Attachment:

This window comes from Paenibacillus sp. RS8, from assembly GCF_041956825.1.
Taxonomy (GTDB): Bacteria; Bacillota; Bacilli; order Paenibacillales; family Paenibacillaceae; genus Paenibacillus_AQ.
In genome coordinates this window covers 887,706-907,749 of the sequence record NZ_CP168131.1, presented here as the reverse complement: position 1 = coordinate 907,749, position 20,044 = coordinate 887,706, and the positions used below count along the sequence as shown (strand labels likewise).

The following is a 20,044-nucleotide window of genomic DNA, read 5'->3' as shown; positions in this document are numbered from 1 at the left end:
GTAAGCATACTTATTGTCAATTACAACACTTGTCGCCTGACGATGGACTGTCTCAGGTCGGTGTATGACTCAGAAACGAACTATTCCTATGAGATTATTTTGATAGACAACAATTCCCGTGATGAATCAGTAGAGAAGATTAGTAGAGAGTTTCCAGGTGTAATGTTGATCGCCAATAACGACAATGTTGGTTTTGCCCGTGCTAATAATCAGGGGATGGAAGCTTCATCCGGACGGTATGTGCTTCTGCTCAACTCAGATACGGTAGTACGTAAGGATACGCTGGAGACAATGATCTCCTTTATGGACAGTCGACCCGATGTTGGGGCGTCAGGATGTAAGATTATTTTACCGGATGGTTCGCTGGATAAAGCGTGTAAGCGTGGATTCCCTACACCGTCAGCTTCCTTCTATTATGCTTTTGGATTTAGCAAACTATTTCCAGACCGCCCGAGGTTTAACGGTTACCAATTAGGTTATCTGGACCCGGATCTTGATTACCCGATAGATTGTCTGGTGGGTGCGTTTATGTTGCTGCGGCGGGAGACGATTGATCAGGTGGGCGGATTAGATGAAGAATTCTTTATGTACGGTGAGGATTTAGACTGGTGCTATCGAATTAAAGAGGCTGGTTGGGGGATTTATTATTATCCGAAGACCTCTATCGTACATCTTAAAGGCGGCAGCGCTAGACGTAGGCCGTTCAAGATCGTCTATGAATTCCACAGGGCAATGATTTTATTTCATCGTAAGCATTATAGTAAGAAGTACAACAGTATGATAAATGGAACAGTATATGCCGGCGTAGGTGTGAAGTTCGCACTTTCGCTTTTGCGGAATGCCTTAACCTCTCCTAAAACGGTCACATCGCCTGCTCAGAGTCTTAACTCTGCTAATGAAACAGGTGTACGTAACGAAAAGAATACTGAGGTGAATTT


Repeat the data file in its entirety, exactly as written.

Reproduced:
This window comes from Paenibacillus sp. RS8, from assembly GCF_041956825.1.
Taxonomy (GTDB): Bacteria; Bacillota; Bacilli; order Paenibacillales; family Paenibacillaceae; genus Paenibacillus_AQ.
In genome coordinates this window covers 887,706-907,749 of the sequence record NZ_CP168131.1, presented here as the reverse complement: position 1 = coordinate 907,749, position 20,044 = coordinate 887,706, and the positions used below count along the sequence as shown (strand labels likewise).

The following is a 20,044-nucleotide window of genomic DNA, read 5'->3' as shown; positions in this document are numbered from 1 at the left end:
GTAAGCATACTTATTGTCAATTACAACACTTGTCGCCTGACGATGGACTGTCTCAGGTCGGTGTATGACTCAGAAACGAACTATTCCTATGAGATTATTTTGATAGACAACAATTCCCGTGATGAATCAGTAGAGAAGATTAGTAGAGAGTTTCCAGGTGTAATGTTGATCGCCAATAACGACAATGTTGGTTTTGCCCGTGCTAATAATCAGGGGATGGAAGCTTCATCCGGACGGTATGTGCTTCTGCTCAACTCAGATACGGTAGTACGTAAGGATACGCTGGAGACAATGATCTCCTTTATGGACAGTCGACCCGATGTTGGGGCGTCAGGATGTAAGATTATTTTACCGGATGGTTCGCTGGATAAAGCGTGTAAGCGTGGATTCCCTACACCGTCAGCTTCCTTCTATTATGCTTTTGGATTTAGCAAACTATTTCCAGACCGCCCGAGGTTTAACGGTTACCAATTAGGTTATCTGGACCCGGATCTTGATTACCCGATAGATTGTCTGGTGGGTGCGTTTATGTTGCTGCGGCGGGAGACGATTGATCAGGTGGGCGGATTAGATGAAGAATTCTTTATGTACGGTGAGGATTTAGACTGGTGCTATCGAATTAAAGAGGCTGGTTGGGGGATTTATTATTATCCGAAGACCTCTATCGTACATCTTAAAGGCGGCAGCGCTAGACGTAGGCCGTTCAAGATCGTCTATGAATTCCACAGGGCAATGATTTTATTTCATCGTAAGCATTATAGTAAGAAGTACAACAGTATGATAAATGGAACAGTATATGCCGGCGTAGGTGTGAAGTTCGCACTTTCGCTTTTGCGGAATGCCTTAACCTCTCCTAAAACGGTCACATCGCCTGCTCAGAGTCTTAACTCTGCTAATGAAACAGGTGTACGTAACGAAAAGAATACTGAGGTGAATTT